H2Formation on Interstellar Grains and the Fate of Reaction Energy

Stefano Pantaleone*, Joan Enrique-Romero, Cecilia Ceccarelli, Stefano Ferrero, Nadia Balucani, Albert Rimola, Piero Ugliengo

*Corresponding author for this work

Research output: Contribution to journalArticleResearchpeer-review

15 Citations (Scopus)


Molecular hydrogen is the most abundant molecular species in the universe. While no doubts exist that it is mainly formed on the interstellar dust grain surfaces, many details of this process remain poorly known. In this work, we focus on the fate of the energy released by the H2 formation on the dust icy mantles: how it is partitioned between the substrate and the newly formed H2, a process that has a profound impact on the interstellar medium. We carried out state-of-the-art ab initio molecular dynamics simulations of H2 formation on periodic crystalline and amorphous ice surface models. Our calculations show that up to two-thirds of the energy liberated in the reaction (∼300 kJ mol-1 ∼3.1 eV) is absorbed by the ice in less than 1 ps. The remaining energy (∼140 kJ mol-1 ∼1.5 eV) is kept by the newly born H2. Since it is 10 times larger than the H2 binding energy on the ice, the new H2 molecule will eventually be released into the gas phase. The ice water molecules within ∼4 Å from the reaction site acquire enough energy, between 3 and 14 kJ mol-1 (360-1560 K), to potentially liberate other frozen H2 and, perhaps, frozen CO molecules. If confirmed, the latter process would solve the long standing conundrum of the presence of gaseous CO in molecular clouds. Finally, the vibrational state of the newly formed H2 drops from highly excited states (ν = 6) to low (ν ≤ 2) vibrational levels in a timescale of the order of picoseconds.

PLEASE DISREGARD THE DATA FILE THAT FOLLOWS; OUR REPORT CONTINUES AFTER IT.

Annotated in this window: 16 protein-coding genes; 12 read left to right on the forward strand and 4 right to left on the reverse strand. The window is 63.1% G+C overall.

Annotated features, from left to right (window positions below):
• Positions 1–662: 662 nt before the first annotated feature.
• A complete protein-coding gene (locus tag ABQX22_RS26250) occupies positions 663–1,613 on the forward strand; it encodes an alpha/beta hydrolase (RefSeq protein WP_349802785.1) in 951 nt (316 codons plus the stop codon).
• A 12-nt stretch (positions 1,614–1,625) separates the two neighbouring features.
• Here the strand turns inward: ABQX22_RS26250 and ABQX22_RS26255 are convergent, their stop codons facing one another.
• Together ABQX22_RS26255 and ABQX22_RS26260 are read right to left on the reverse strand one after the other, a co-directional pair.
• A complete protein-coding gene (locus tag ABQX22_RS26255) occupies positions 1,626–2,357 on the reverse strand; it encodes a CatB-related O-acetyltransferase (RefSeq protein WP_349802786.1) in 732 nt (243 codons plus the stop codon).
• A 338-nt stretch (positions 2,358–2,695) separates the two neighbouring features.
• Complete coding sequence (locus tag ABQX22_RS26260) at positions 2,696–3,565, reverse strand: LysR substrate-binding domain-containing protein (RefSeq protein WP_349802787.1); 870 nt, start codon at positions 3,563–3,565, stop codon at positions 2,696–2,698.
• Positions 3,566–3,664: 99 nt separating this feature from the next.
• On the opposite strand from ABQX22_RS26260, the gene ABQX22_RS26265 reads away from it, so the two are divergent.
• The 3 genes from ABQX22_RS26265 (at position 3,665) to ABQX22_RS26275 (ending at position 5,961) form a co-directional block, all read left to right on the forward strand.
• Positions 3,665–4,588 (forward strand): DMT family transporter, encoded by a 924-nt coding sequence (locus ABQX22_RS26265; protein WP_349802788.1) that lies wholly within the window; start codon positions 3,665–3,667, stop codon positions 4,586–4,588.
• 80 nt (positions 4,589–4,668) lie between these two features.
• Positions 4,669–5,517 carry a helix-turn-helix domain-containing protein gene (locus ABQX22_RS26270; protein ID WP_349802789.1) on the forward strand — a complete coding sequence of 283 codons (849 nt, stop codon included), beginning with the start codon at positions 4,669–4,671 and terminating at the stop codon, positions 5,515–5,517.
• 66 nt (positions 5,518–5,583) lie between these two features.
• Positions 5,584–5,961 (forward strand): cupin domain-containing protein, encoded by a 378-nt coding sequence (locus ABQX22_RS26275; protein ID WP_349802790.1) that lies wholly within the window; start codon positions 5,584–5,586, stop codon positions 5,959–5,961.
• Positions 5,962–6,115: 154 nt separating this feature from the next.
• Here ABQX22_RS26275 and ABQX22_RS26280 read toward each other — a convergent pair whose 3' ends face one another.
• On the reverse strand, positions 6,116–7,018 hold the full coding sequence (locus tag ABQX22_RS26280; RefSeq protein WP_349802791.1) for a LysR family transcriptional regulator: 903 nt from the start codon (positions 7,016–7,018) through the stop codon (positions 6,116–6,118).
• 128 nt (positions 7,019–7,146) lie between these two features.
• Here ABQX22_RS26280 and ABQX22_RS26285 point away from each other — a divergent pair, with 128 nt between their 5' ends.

Original languageEnglish
Article number49
Number of pages11
JournalAstrophysical Journal
Issue number1
Publication statusPublished - 10 Aug 2021


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